Agency: European Commission | Branch: H2020 | Program: RIA | Phase: PHC-32-2014 | Award Amount: 3.66M | Year: 2015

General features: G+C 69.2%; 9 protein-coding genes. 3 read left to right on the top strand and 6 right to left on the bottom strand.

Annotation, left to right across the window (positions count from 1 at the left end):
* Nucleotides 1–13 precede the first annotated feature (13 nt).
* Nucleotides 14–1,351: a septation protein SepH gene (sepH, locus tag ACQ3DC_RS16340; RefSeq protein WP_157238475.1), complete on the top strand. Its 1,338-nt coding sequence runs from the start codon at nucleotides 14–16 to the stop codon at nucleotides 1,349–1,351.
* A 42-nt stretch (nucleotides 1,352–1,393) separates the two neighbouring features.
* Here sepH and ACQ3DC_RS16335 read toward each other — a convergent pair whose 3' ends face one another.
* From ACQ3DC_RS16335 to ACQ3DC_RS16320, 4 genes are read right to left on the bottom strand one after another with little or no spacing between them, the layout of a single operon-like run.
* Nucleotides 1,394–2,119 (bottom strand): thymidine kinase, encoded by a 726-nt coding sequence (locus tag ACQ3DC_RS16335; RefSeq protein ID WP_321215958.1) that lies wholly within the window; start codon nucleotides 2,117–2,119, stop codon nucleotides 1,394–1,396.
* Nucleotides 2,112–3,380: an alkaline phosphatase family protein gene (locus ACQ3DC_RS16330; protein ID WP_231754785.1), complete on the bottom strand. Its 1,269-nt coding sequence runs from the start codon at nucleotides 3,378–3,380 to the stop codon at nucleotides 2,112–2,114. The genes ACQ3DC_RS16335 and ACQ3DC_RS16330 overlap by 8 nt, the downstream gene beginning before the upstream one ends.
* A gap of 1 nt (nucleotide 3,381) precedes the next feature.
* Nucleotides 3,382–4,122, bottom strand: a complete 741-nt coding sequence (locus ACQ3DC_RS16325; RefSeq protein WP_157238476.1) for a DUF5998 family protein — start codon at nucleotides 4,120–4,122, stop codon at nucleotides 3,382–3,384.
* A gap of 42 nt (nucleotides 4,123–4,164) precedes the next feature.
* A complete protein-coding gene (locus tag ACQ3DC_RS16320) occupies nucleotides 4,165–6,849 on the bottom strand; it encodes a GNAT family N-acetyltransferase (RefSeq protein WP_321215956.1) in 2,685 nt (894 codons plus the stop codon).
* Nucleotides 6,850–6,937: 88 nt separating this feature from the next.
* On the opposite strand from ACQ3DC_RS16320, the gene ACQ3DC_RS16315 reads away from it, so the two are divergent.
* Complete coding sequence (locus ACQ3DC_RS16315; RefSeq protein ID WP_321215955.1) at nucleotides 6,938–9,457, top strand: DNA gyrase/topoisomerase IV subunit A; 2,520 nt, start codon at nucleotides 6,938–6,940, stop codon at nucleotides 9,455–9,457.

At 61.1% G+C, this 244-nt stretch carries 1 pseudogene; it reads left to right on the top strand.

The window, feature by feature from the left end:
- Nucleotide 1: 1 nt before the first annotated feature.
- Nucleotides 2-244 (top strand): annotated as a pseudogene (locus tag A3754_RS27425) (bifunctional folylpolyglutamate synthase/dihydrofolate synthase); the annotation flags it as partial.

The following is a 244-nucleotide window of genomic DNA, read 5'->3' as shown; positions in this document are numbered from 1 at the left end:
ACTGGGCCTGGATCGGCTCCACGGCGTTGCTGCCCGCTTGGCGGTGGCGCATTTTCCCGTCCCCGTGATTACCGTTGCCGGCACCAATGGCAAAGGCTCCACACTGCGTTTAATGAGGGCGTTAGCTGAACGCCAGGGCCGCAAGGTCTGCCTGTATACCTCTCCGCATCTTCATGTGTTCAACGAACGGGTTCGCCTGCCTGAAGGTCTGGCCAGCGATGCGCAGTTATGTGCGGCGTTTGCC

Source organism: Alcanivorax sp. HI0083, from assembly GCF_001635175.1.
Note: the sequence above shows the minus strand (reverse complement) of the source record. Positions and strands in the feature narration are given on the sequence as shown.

Bioinformatic analysis is the biggest bottleneck in many genomic medicine projects. Our objective is to enable researchers to dramatically increase statistically informed use of personal multi-omic data in medicine. Soon, multiple types of omic technologies will be applied to 100,000s of patient-derived samples, with the three-stage goal of better understanding disease biology, discovery of new interventions, and personalizing the choice of treatment options. Our interdisciplinary team of biostatisticians, bioinformaticians, software developers and physician-scientists will address the analysis bottleneck with statistically and computationally sound methods. The SOUND consortium will (i) develop widely used and excellent bioinformatic and statistical methods and open source software for common but challenging tasks, including data pre-processing, data integration, statistical inference, visual presentation, and publication-quality reporting; (ii) introduce novel approaches to ground breaking multi-omics applications in oncology and medical genetics; (iii) develop interoperable data structures and software interfaces that enable seamless combination of tools; (iv) support a collaborative international academic and industry developer community; (v) enable rapid development and execution of high-quality software; (vi) lower the barrier to entry into this transdisciplinary field by providing simple, robust, easy-to-use solutions; and (vii) develop a training programme with regular courses and comprehensive online tutorials. Our aim is to create the de facto standard toolkit used in every clinical research lab for statistically informed analysis of personal multi-omic data. SOUND will increase research and innovation opportunities by reducing barriers of entry to genomic medicine across academic, healthcare and commercial sectors by translating in a rapid and efficient manner complex and innovative analytical approaches into modular, interoperable, reusable applications.